Economy Minister Jahnátek (left) has more support than FinMin Počiatek.
Accordingly, when the new Robert Fico government chose energy policy as its early priority, Economy Minister Ľubomír Jahnátek, who wields power over the energy sector, automatically usurped the privileged position that Finance Minister Ján Počiatek had inherited.
With Slovak business news dominated by energy headlines rather than the changes to tax and other reforms that Fico promised in his election program, Jahnátek is playing an unexpectedly important role in the cabinet, and has the full support of his boss, PM Robert Fico, in his spirited fight against the country's energy giants to achieve lower prices.
Ján Tóth, chief analyst with ING Bank, said that one of the reasons why the government is focusing on energy policy is that "cheap energy is a popular topic with voters".
Tóth also noted, however, that cheaper energy could contribute to reducing inflation, helping Slovakia to meet one of the key economic requirements on its path towards adopting the euro on January 2009 as planned.
Yet the government's choice of finance minister only reinforces the impression that attention is deliberately being diverted away from reforms, and the cabinet's failure to scrap them as advertised.
Mikloš, who was recognized as the architect of economic reform in the two previous Mikuláš Dzurinda governments, earned international praise for his work. He was replaced by Počiatek, a man who owns bars and restaurants and worked for the Telenor telecoms firm, but who is virtually unknown in political or economic circles.
When The Slovak Spectator interviewed him in October, Počiatek said he owed his job to his friendship with Interior Minister Robert Kaliňák, the No 2 man in Fico's Smer party.
"Our friendship was certainly of fundamental importance," the minister said. "Kaliňák is my contact not only to the Smer party, but to politics in general. He is the reason of reasons."
The new minister appears infrequently in public and limits his public statements to repeated assurances that Slovakia will adopt the euro on schedule in 2009.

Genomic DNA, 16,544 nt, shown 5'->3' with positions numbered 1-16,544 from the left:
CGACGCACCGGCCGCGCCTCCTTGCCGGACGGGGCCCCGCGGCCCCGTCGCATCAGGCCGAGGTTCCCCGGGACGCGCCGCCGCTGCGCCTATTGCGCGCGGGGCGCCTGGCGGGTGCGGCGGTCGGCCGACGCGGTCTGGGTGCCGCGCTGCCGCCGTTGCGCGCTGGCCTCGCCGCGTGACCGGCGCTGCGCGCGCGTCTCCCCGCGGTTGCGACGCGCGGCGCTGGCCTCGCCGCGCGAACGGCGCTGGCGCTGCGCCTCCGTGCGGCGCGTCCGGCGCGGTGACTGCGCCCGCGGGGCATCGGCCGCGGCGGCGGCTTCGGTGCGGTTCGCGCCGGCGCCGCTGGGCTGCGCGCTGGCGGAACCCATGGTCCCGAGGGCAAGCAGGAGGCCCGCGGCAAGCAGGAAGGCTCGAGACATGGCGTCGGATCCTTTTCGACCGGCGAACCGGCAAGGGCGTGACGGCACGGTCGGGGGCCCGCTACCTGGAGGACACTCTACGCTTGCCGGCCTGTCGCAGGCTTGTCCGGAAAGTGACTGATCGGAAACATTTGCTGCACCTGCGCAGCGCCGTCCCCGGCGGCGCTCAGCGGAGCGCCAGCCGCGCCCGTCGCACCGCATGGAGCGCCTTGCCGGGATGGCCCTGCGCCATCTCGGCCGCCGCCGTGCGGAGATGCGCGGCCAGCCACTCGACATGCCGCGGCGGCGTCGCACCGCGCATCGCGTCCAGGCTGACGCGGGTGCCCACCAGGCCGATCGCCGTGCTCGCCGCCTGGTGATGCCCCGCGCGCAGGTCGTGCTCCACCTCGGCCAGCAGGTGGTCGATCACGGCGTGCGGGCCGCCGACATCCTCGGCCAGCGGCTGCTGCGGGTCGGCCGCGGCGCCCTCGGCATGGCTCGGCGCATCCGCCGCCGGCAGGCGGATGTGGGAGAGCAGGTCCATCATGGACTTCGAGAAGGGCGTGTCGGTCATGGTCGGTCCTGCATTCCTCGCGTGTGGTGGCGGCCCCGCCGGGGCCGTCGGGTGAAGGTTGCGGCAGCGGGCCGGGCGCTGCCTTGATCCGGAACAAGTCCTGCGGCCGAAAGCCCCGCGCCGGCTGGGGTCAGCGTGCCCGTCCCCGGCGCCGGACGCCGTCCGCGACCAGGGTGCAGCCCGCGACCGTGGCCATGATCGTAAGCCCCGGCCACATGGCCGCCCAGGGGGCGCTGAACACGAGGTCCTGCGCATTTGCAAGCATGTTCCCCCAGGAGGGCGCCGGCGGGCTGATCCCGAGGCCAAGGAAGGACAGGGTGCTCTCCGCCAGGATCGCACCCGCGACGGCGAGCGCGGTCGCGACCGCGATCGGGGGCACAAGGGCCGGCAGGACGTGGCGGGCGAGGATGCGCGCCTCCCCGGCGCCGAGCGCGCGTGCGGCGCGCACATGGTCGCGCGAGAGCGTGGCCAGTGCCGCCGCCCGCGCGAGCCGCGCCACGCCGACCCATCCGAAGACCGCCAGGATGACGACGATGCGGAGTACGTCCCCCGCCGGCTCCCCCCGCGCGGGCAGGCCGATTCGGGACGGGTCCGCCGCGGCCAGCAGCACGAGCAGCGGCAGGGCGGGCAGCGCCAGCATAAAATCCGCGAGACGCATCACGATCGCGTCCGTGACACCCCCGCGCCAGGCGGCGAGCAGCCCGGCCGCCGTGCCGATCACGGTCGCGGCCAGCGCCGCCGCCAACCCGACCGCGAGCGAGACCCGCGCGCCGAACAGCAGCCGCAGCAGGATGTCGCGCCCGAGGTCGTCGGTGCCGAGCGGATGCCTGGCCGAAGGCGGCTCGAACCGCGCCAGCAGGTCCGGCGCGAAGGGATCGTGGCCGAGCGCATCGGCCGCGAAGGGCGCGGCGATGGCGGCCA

Economy Minister Ľubomír Jahnátek, meanwhile, has been the point man on tough negotiations with energy firms, as well on talks in Russia to secure the buyback of oil transport company Transpetrol, and on a plan to give the state a greater say in setting energy prices (see story on page 6).
"Minister Jahnátek has my full support in the steps that he is taking against companies that hold a monopoly," said Fico at a recent conference of the Klub 500 industrialists association.
"We will do everything possible to make sure that energy prices do not go up next year," Fico said.
Since taking office, Jahnátek has embraced the role of a crusader for lower energy prices for households and business consumers, and has criticized the work of the independent network regulator, the Office for the Regulation of Network Industries (ÚRSO).
Jahnátek was ultimately forced to give up his plans to make it easier to sack ÚRSO officials, or to give industrial energy consumers a greater say in the regulator's decisions, after the European Commission intervened.
Počiatek's Finance Ministry was among the staunchest critics of the proposed changes, saying they threatened the independence of the regulator.
However, PM Fico pledged that "the government will never give up its efforts to have a greater influence in regulating energy prices" in order to secure fairer prices for Slovak citizens.
In addition to cheap energy, Jahnátek's ministry has also been given a lead role on another popular pastime of the Fico government - investigating the alleged wrongdoing of the former government's ministers and state managers.
"The list [of the former government's crimes] is endless," said Fico, who has vowed to inspect the privatization of power utility Slovenské Elektrárne, which falls under the Economy Ministry.
"There have been various suspicious sales of state property. We don't want to start writing black books, but if somebody is still grinning at our allegations that the political campaign was financed with dirty money... we will provide at least some basic information," said Fico at a press conference on November 9.
Asked by The Slovak Spectator how he would compare his position in the Fico government with that of Mikloš, Počiatek said: "I wouldn't, because you can never see what happens inside the government. Outward impressions are irrelevant - I know that today, because I'm inside.
"There's a huge difference between how things are presented by the media and how they are in reality."
20. Nov 2006 at 0:00 | Martina Jurinová